Meta’s ‘Year of Efficiency’ Starts With Some Staff Doing Zero Work: FT

  • Meta signaled in February it’s likely to cut more jobs this year after culling 11,000 jobs last year.
  • The company has delayed budget-setting for some teams as it gears up for the new round of layoffs, per the FT.
  • That has resulted in some staff doing “zero work” because managers have not been able to plan their schedules.

Meta’s “year of efficiency” may be starting on an inefficient note. 

The tech giant — which laid off 11,000 people in November and promised that 2023 is to be a “year of efficiency” — is gearing up for a new round of layoffs that might be wreaking havoc with some of the teams’ productivity, the Financial Times reported on Saturday, citing two employees familiar with the situation.

There’s been a lack of clarity about some budgets — which would typically get finalized by the end of the year — and future head count in recent weeks. Hence, projects and decisions that typically take days to sign off are taking up to a month, the Meta staffers told the FT.

That has caused some staff to do “zero work” because managers have not been able to plan their schedules.

“Honestly, it’s still a mess,” one employee told the FT, adding: “The year of efficiency is kicking off with a bunch of people getting paid to do nothing.” 

Meta did not immediately respond to Insider’s request for comment sent outside regular business hours.

Meta’s job cuts have led to major disruptions in employees’ lives 

Meta’s belt-tightening measures follow CEO Mark Zuckerberg’s acknowledgement that he overestimated the boom in e-commerce and had to cut jobs as a “last resort.”

He is not alone. The tech sector has been embroiled in sweeping layoffs that have so far impacted over 101,000 employees at 340 tech companies in 2023, according to the tracker.

And even news of further job cuts at the tech giant has not come as a surprise.

Meta signaled in its fourth-quarter earnings release on February 1 that it’s likely to conduct further lay-offs. And jittery Meta staff have been bracing for another round of job cuts even before the earnings call, Insider’s Kali Hays reported.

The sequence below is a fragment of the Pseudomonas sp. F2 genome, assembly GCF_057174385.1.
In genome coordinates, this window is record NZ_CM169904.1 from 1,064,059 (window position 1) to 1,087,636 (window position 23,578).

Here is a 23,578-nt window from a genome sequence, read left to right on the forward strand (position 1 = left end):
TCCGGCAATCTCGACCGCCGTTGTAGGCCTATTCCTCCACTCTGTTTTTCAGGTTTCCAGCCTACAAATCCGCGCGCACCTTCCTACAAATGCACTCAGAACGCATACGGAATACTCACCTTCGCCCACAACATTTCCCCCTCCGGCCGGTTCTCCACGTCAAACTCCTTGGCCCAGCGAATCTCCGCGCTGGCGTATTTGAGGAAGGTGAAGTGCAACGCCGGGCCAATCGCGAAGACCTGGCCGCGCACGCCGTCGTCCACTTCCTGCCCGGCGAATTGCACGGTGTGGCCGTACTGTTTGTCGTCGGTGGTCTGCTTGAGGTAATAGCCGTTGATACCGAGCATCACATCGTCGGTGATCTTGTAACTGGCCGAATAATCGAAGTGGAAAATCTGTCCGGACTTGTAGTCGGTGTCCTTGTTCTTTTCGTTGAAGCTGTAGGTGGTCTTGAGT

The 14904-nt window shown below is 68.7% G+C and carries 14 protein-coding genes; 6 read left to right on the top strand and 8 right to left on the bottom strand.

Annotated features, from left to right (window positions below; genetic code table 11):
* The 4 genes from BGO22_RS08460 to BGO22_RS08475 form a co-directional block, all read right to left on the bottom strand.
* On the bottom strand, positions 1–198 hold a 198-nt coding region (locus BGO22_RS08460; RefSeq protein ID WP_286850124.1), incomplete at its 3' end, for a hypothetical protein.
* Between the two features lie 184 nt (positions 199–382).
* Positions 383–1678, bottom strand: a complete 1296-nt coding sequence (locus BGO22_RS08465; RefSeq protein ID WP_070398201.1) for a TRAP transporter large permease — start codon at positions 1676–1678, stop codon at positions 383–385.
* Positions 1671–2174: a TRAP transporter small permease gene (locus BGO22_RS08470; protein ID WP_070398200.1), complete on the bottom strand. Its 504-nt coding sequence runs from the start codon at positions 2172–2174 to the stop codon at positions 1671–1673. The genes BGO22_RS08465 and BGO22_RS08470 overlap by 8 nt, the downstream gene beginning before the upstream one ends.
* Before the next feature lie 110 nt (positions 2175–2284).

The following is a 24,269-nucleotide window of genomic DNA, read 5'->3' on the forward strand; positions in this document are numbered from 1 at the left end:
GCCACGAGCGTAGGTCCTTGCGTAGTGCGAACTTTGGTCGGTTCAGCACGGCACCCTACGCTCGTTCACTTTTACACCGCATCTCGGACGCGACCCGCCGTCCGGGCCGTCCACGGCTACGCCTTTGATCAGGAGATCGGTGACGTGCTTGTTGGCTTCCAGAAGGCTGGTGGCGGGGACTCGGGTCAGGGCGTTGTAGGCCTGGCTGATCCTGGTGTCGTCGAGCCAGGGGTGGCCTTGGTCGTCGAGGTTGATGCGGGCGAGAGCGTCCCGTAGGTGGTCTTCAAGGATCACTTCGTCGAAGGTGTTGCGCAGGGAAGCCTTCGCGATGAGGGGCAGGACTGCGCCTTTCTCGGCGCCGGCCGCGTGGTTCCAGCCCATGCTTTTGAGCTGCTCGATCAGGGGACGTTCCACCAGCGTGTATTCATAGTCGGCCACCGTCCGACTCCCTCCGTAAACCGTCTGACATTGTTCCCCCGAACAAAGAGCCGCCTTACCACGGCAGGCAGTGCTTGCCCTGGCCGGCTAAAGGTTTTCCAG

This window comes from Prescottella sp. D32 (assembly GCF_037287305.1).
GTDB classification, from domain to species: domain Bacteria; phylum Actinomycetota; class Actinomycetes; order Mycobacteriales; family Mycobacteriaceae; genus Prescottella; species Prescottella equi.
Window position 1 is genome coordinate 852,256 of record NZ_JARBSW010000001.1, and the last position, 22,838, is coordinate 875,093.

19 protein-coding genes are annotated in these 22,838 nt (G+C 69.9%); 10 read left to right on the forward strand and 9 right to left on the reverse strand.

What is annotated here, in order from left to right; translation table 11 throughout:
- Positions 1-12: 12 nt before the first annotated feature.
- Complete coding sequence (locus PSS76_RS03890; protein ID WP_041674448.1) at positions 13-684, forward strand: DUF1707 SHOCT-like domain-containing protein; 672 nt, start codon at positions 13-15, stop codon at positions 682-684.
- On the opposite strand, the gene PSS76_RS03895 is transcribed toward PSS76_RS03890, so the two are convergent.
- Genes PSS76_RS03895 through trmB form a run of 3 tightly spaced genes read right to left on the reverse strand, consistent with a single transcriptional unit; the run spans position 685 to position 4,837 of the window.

Meta’s drive for efficiency has even led the company to ask some managers and directors to transition to individual roles — or leave the company, Bloomberg reported on Wednesday.

“We’re working on flattening our org structure and removing some layers of middle management to make decisions faster, as well as deploying AI tools to help our engineers be more productive,” Zuckerberg had said in Meta’s fourth-quarter earnings call with analysts on February 1.

These sweeping job cuts and the ensuing uncertainty have led to major disruptions in the lives of affected employees, some of whom took to social media to chronicle the life-changing event.

Many of the staffers who were let go expressed gratitude for the opportunity to work at the company and were optimistic about the future, but they were also fearful and uncertain, Jyoti Mann and Grace Kay reported in November.

Despite the human toll, Meta’s cost-cutting measures seem to be working — its fourth-quarter sales of $32.2 billion beat analyst estimates. This boosted investor confidence, sending Meta’s share prices soaring nearly 45% so far this year  — adding about $19.1 billion to Zuckerberg’s net worth, according to the Bloomberg Billionaires Index.

Zuckerberg derives most of his wealth from a 13% stake in Meta, per Bloomberg.